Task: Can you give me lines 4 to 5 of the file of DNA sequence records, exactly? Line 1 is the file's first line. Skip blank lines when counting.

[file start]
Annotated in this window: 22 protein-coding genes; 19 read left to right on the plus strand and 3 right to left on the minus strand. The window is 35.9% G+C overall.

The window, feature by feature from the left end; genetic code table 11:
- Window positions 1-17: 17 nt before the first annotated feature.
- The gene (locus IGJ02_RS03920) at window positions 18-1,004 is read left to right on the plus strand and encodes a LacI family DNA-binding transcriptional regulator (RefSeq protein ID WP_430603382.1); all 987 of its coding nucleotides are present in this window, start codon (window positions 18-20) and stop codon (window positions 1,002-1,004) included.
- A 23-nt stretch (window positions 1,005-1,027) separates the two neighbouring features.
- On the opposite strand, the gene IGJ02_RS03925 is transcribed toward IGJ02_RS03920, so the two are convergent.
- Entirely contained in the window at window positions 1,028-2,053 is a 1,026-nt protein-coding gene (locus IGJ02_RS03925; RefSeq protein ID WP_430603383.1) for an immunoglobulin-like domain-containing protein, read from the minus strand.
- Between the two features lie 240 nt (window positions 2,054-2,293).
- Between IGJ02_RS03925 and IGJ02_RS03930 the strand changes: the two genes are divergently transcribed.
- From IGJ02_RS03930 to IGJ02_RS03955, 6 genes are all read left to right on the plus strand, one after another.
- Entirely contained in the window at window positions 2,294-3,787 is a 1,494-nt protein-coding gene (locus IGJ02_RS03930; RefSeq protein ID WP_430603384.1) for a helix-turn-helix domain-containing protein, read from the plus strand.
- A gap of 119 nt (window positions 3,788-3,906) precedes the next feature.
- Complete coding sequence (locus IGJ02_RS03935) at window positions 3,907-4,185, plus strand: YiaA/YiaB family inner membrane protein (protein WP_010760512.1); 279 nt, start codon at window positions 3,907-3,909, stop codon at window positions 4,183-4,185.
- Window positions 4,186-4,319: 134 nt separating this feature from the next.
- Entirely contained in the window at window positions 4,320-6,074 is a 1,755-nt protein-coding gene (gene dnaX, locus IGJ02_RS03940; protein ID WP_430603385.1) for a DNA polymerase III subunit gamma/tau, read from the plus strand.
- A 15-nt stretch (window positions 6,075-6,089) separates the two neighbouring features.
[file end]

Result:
- The gene (locus IGJ02_RS03920) at window positions 18-1,004 is read left to right on the plus strand and encodes a LacI family DNA-binding transcriptional regulator (RefSeq protein ID WP_430603382.1); all 987 of its coding nucleotides are present in this window, start codon (window positions 18-20) and stop codon (window positions 1,002-1,004) included.
- A 23-nt stretch (window positions 1,005-1,027) separates the two neighbouring features.